Understanding Therapy in Autism –II
Now that we have established that there are autism specific therapies, let’s look at it in more detail. There are two aspects to this – autism specific methodology and autism specific curriculum.
Autism specific methodology refers to how to teach/interact with a child on the autism spectrum and shall be the topic of another post (or several other posts).
Autism specific curriculum refers to what to teach. One of the first autism specific curriculums to be published (to the best of my knowledge) was the Psychoeducational Profile (PEP). This was published by Eric Schopler and Robert Reichler from Project TEACCH way back in 1976. Currently in use is the PEP-3. They also have a preschool version of the same.
There are several autism specific curriculums available in the market today:
- Psychoeducational Profile 3 (from Project TEACCH)
- Teaching Developmental Disabled Children-The ME Book (Ivar Lovaas, 1981)
- Behavioural Intervention for Young Children with Autism (Catherine Maurice, 1996)
- ABLLS - Assessment of Basic Language and Learning Skills-Revised (James Partington, 2006)
- VB-MAPP – Verbal Behaviour Milestones Assessment and Placement Program (Mark Sundberg, 2008)
- Early Start Denver Model Curriculum Checklist for Young Children with Autism (Sally Rogers and Geraldine Dawson, 2010)
All these curriculums focused on all areas of development –
· Motor development
· Language and communication
· Cognitive development
· Social skills and behaviour
Skills in each area have been sequentially laid out which will help make a clear decision on what to teach the child. Some of the areas of development have been further sub-divided into different areas in some of the curriculum protocols. For example, in the ABLLS, language and communication is actually assessed through several functional areas.
The functional areas dealing with language and communication in the ABLLS are:
· Receptive Language
· Vocal Imitation
· Spontaneous Vocalizations
· Syntax & Grammar
Frequently when children are referred to intervention centres, they come with a diagnostic report which is not sufficient to make the decision on the curriculum planning. However, having gone through a lengthy assessment process at the referral centre, most parents get extremely upset at the thought of going through another assessment process. While we empathize with the parental stress, it is still something that needs to be done in order to formulate an appropriate individualized curriculum for difficulties while the assessment being carried out at the intervention tells us what the child can and cannot do. This in turn helps the therapist make a decision on what to teach. Sadly, many diagnosing physicians are also not aware of this and do not counsel parents accordingly when referring them for intervention.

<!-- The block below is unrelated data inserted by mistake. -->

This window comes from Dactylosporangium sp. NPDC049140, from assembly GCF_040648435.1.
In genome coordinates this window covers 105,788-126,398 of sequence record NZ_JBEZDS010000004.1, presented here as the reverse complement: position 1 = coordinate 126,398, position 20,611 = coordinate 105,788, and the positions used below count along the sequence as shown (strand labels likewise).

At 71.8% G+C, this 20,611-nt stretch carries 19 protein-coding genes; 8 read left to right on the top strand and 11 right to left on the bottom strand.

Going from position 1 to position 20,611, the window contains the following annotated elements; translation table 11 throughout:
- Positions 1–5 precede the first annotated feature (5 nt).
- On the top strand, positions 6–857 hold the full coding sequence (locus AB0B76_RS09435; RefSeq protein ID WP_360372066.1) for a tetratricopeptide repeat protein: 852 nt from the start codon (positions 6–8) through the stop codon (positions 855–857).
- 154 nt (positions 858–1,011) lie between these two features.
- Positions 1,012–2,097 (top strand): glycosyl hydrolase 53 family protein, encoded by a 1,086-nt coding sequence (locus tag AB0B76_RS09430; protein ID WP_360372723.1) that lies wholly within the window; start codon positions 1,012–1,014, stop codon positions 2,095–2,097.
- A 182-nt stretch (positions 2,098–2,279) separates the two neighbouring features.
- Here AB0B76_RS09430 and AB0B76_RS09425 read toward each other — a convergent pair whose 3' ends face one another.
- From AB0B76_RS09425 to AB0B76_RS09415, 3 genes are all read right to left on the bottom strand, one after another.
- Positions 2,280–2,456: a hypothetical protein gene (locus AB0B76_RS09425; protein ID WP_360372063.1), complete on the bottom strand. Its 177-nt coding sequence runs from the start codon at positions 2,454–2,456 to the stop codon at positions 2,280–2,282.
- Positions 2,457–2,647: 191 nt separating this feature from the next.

The essential difference between these two assessments is that a diagnostic assessment tells you which developmental disability label best describes the child while a functional or curriculum assessment tells you where to start in the intervention and what to include in the curriculum.
These curriculums protocols can be used by any professional, speech therapists, special educators or psychologists. They can also be used by a parent with some amount of training. The individual therapists can either work with different functional areas related to their field of training or they can work with all the functional areas. A therapist who is working with all the functional areas in a given protocol will essentially be taking care of all the areas of development.
Even if the therapists are not using these protocols, parents must educate themselves to ensure that the curriculum that the therapist has planned is not too out of sync with the child’s developmental levels. It is not uncommon to see therapist using a regular pre-school curriculum despite the fact that the child has not even reached pre-school level in his or her development. For example, I have seen a toddler being taught “what does a cow say?” when in reality he has not even learnt to identify a cow.